Many service members of all races and ethnic groups reported negative experiences they felt were based on their race or ethnicity. Service members reported having had such experiences on military installations and in surrounding communities.
Minority service members were more likely than Whites to report being unfairly punished. Some 9 percent of Blacks, 6 percent of Hispanics, 5 percent of American Indian/Alaska Natives, and 4 percent of Asian/Pacific Islanders reported being unfairly punished in comparison to only 2 percent of Whites.
The complete 296-page "Armed Forces Equal Opportunity Survey," including an executive summary of the survey results, is available on the Internet at http://dod.mil/prhome.
Like the "Armed Forces Equal Opportunity Survey," the report entitled "Career Progression of Minority and Women Officers" affirms successes while pointing to areas that require continuing attention and effort. While the study addressed in part the perceptions of service members, its main thrust was to examine performance in providing equal opportunity in the military Services. The study determined that:
In the two decades from 1977 to 1997, representation of racial minorities and women among active duty commissioned officers more than doubled, from 7 percent to 15.3 percent for minority officers and from 5.9 percent to 14.1 percent for women officers. These patterns of increasing minority and female representation held for all four Services.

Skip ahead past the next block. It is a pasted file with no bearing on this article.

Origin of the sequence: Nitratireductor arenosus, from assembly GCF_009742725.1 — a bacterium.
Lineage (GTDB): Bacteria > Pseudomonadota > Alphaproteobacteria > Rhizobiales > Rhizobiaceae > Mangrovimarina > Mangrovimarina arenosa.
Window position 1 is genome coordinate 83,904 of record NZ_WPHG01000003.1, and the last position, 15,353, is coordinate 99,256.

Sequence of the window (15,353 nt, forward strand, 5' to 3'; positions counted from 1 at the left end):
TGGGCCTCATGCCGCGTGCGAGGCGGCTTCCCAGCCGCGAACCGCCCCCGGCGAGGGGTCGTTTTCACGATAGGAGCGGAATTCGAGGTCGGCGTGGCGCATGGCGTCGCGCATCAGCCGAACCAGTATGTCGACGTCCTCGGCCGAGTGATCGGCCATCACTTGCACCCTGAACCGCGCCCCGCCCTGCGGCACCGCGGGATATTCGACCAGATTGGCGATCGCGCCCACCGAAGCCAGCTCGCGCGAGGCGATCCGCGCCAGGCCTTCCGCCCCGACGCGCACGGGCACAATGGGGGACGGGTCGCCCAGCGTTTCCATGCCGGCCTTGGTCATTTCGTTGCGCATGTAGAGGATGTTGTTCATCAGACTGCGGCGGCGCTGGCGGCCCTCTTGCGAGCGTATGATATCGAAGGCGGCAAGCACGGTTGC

Even during the post-Cold War drawdown, representation of women officers increased, as well as the representation of Blacks, Hispanics, and other minorities.
A number of Service programs to identify potential minority candidates and assist them in obtaining a commission appear to play a part in success demonstrated through minority accession figures. But minority members, and to a lesser extent women, may start their careers at a disadvantage because of pre-entry differences in academic achievement and lower representation in fields of study of most interest to the military.